president obama today is hosting the first-ever white house summit on worker voice. union and business leaders are at the white house today talking about issues important to them. the president started the conversation saying he wants every american to be part of the economic recovery. >> the biggest challenge america continues to have is making sure that everybody in this new economy is participating, everybody who works hard is getting paid a decent wage with decent benefits. everybody has some basic economic security. >> mr. obama said the summit will focus on how employees can make their voices heard in the work place. the auto industry is bracing for its first strike in eight years. by midnight tonight fiat-chrysler workers in four states would walk off the job if a deal is not met.
>> i have 30 years. i'd do it. done it before. >>reporter: workers are ready to walk off the job. the uaw sent this letter to management setting an 11:59 p.m. deadline for a new labor deal. weeks ago the two sides reached what they thought was a long-term agreement but the auto workers overwhelmingly rejected that proposed deal by a two to one margin. the biggest thing dividing chrysler and their employees is the issue of so-called tier two wages. the pay for people hired after 2007 who often earn as much as $11 an hour less than more veteran employees. union workers are also concerned about fiat-chrysler's plan to move production to mexico and increased healthcare costs. >> we all got to fight for what we want. i think the company is doing good and it should treat the workers fair. >>reporter: stakes are high for
both sides. chrysler could lose $300 million in revenue each day the strike lasts. as for the workers, there are plants in michigan, indiana, ohio, and wisconsin. it's not clear if all workers would work out or if the target will target specific sites like this transmission plant in indiana. a strike there could cause slowdowns throughout the manufacturing process. some workers say the union has not been giving them enough details. >> weren't clear on nothing. they weren't saying nothing. >> well, this would be the first uaw strike on a big three auto maker since 2007 when workers walked out on both chrysler and gm. one thing not to expect, replacement workers. they have not gone down that road in decades. hillary clinton strikes back at republicans over their investigations into the benghazi
south carolina near the hard hit area of columbia. how would you describe the scene where you are now? >>reporter: well, tony, where we are as you mentioned just outside of columbia and richmond county. it's a lot better than it was 12 hours ago. you can see to my right a group of national guardsmen and other workers on. this is the beaver dam at the bottom of boyd's pond. there was an evacuation order in this area because of fears the dam would fail. they worked around the clock overnight dumping 400 tons of rock into that breach and now they say it's stable. you can see how much the level of the lake has been dropped. i don't know if you can see that drain out there but the drain was damaged due to the volume of flood water and debris. so it's not been working.
they've been pumping water over the dam releasing it through a smaller breach as well. this is one of 62 dams in the state that are being monitored after this massive amount of rain over the past week or so. >> paul, what's the governor saying about all this? >>reporter: what she has been saying is, look, the rains may have stopped. this is the first blue sky day for the state in two weeks. but earlier this morning she gave further warnings about what people should watch out for. let's listen to that. >> please be ready that you may see voluntariy mandatory evacuations. the water is slowing. we're watching of the thousands of dams in the state across south carolina, 62 we're monitoring currently right now. 13 that have already failed. so we will continue to monitor those as we go forward. >>reporter: as you heard, 13 there have already failed.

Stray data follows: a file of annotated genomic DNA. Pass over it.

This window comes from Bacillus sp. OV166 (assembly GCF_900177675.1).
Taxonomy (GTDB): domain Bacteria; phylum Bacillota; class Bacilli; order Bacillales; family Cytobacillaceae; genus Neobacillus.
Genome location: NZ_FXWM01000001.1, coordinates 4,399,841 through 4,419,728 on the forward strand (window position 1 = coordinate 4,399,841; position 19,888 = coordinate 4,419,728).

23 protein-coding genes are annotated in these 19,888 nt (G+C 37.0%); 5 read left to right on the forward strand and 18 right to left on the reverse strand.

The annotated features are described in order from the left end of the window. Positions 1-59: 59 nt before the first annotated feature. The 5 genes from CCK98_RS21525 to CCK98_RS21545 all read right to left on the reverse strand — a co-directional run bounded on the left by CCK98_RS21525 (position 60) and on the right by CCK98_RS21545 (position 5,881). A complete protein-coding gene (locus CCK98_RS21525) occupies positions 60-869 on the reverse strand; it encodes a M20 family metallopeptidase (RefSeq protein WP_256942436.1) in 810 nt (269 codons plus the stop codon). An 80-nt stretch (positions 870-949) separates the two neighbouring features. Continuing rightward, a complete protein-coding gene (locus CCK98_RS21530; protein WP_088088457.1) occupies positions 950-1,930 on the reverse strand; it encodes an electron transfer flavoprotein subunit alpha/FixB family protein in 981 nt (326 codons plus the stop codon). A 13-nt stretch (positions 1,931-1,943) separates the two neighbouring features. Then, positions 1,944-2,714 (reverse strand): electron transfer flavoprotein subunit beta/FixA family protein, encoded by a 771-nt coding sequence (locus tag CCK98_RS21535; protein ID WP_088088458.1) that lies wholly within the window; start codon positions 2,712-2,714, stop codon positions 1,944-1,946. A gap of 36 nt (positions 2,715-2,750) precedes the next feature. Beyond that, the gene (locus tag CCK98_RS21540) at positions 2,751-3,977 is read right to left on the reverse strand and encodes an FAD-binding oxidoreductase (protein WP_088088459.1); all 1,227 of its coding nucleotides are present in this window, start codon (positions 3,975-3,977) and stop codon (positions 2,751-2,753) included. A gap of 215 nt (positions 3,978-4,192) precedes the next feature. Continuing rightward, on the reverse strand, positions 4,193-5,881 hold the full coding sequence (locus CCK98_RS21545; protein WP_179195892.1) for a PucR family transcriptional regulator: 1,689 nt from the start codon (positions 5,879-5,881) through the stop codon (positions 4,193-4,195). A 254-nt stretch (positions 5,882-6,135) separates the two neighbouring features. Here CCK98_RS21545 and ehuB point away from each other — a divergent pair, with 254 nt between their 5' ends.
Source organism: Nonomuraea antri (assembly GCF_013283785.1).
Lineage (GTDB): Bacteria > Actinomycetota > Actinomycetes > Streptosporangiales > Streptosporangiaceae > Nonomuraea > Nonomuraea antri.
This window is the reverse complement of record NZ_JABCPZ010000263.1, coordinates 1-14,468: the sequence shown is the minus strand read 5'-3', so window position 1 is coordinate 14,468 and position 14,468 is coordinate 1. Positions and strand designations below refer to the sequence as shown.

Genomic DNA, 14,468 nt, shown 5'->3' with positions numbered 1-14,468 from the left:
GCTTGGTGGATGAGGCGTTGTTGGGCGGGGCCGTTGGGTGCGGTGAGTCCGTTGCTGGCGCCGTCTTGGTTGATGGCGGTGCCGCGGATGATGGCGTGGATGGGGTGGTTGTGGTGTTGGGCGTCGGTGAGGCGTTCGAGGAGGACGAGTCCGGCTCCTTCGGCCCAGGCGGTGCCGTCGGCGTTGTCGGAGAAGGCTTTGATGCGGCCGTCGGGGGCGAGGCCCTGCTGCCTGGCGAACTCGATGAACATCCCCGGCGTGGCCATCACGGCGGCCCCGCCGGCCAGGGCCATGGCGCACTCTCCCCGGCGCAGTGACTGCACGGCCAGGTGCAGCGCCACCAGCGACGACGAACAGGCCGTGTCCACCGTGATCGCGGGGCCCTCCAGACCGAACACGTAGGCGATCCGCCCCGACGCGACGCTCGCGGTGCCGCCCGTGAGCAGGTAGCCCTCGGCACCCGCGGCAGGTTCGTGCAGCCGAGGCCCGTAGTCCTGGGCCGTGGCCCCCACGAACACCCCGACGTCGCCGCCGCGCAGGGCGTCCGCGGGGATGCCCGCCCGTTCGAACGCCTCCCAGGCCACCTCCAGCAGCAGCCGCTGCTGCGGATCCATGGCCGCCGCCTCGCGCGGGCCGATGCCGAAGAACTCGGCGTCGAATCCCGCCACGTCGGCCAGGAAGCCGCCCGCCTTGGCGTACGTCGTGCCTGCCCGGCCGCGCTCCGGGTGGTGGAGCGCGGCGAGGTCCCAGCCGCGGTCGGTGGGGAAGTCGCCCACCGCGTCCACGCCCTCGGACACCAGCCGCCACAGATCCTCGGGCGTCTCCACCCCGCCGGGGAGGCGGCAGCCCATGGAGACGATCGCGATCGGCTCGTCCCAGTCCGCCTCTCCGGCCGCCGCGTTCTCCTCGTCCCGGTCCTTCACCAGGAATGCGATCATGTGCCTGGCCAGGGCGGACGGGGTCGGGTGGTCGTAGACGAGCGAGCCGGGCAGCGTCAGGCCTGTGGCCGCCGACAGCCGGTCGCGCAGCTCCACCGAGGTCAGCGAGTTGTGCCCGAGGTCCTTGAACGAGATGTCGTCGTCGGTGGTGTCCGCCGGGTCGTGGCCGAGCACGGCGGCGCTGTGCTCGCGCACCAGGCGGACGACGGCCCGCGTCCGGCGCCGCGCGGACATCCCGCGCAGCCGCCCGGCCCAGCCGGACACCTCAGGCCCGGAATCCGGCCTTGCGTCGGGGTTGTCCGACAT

they're hoping obviously that this will not become the 14th here, the beaver dam just east of columbia. >> thanks, paul. south carolina, nicole mitchell has the day's forecast for south carolina. >> so the system that caused all the rain has ended but even with that we saw a number of flood areas because of the moisture. what is highlighted in orange are places that saw two feet or more. many places saw a foot or more in the surrounding areas. so so much water is still left and it's now all flowing down stream towards the ocean. so some places have crested with river levels but some that might not until this weekend. so still a lot of flood watches and warnings across the area and a lot of recovery that's going to be going on. this is not the only place we're worried about flooding. the most serious place, but we also have some concerns as we get towards parts of new mexico
and texas because of some moisture in this direction. so that could cause some flash flooding for a minute. here's how all this looks as we put it into motion and also watching a front across the northern tier of the country. so the heavier downpours again towards the south could cause the biggest potential for flood but watch this front progress for the next couple of days. the midwest, the ohio valley. friday for portions of the east coast. and the trailing edge of that could be the next chance of rain for places like north and south carolina possibly into saturday. we'll have to watch that closely. this is more of a normal system, not that soaking stuff we just got but any rain at this point would not be helpful. temperatures in the meantime with all of this pretty decent for a lot of the country. 70s up through the northeast. a few 60s more where that front is going through but a lot of temperatures pretty nice for an october fall day. back to you. >> that's for sure. nicole, thank you. the investigation into hillary clinton's use of a private email server is